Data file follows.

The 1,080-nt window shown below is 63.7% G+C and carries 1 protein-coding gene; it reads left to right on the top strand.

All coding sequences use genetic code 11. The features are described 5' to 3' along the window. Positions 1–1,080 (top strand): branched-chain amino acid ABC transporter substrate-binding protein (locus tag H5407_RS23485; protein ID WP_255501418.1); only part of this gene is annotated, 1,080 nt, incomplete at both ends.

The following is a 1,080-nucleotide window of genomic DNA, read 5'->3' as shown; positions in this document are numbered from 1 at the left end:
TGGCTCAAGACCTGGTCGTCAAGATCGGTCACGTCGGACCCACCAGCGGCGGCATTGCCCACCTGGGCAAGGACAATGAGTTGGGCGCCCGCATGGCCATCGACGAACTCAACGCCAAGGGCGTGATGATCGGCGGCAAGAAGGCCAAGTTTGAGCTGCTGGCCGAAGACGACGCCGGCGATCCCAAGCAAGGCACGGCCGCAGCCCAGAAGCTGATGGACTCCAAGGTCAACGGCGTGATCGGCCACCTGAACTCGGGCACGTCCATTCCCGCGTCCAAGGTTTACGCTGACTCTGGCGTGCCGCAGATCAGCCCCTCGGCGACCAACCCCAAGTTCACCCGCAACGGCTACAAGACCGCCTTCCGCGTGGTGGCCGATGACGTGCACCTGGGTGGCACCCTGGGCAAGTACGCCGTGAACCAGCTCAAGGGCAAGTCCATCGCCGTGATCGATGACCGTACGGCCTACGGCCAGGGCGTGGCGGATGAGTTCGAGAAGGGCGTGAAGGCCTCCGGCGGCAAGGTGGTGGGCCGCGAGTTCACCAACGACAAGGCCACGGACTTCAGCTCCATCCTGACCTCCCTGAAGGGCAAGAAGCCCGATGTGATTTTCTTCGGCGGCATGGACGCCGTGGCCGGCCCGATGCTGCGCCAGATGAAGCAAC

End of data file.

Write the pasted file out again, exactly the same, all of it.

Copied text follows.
The 1,080-nt window shown below is 63.7% G+C and carries 1 protein-coding gene; it reads left to right on the top strand.

All coding sequences use genetic code 11. The features are described 5' to 3' along the window. Positions 1–1,080 (top strand): branched-chain amino acid ABC transporter substrate-binding protein (locus tag H5407_RS23485; protein ID WP_255501418.1); only part of this gene is annotated, 1,080 nt, incomplete at both ends.

The following is a 1,080-nucleotide window of genomic DNA, read 5'->3' as shown; positions in this document are numbered from 1 at the left end:
TGGCTCAAGACCTGGTCGTCAAGATCGGTCACGTCGGACCCACCAGCGGCGGCATTGCCCACCTGGGCAAGGACAATGAGTTGGGCGCCCGCATGGCCATCGACGAACTCAACGCCAAGGGCGTGATGATCGGCGGCAAGAAGGCCAAGTTTGAGCTGCTGGCCGAAGACGACGCCGGCGATCCCAAGCAAGGCACGGCCGCAGCCCAGAAGCTGATGGACTCCAAGGTCAACGGCGTGATCGGCCACCTGAACTCGGGCACGTCCATTCCCGCGTCCAAGGTTTACGCTGACTCTGGCGTGCCGCAGATCAGCCCCTCGGCGACCAACCCCAAGTTCACCCGCAACGGCTACAAGACCGCCTTCCGCGTGGTGGCCGATGACGTGCACCTGGGTGGCACCCTGGGCAAGTACGCCGTGAACCAGCTCAAGGGCAAGTCCATCGCCGTGATCGATGACCGTACGGCCTACGGCCAGGGCGTGGCGGATGAGTTCGAGAAGGGCGTGAAGGCCTCCGGCGGCAAGGTGGTGGGCCGCGAGTTCACCAACGACAAGGCCACGGACTTCAGCTCCATCCTGACCTCCCTGAAGGGCAAGAAGCCCGATGTGATTTTCTTCGGCGGCATGGACGCCGTGGCCGGCCCGATGCTGCGCCAGATGAAGCAAC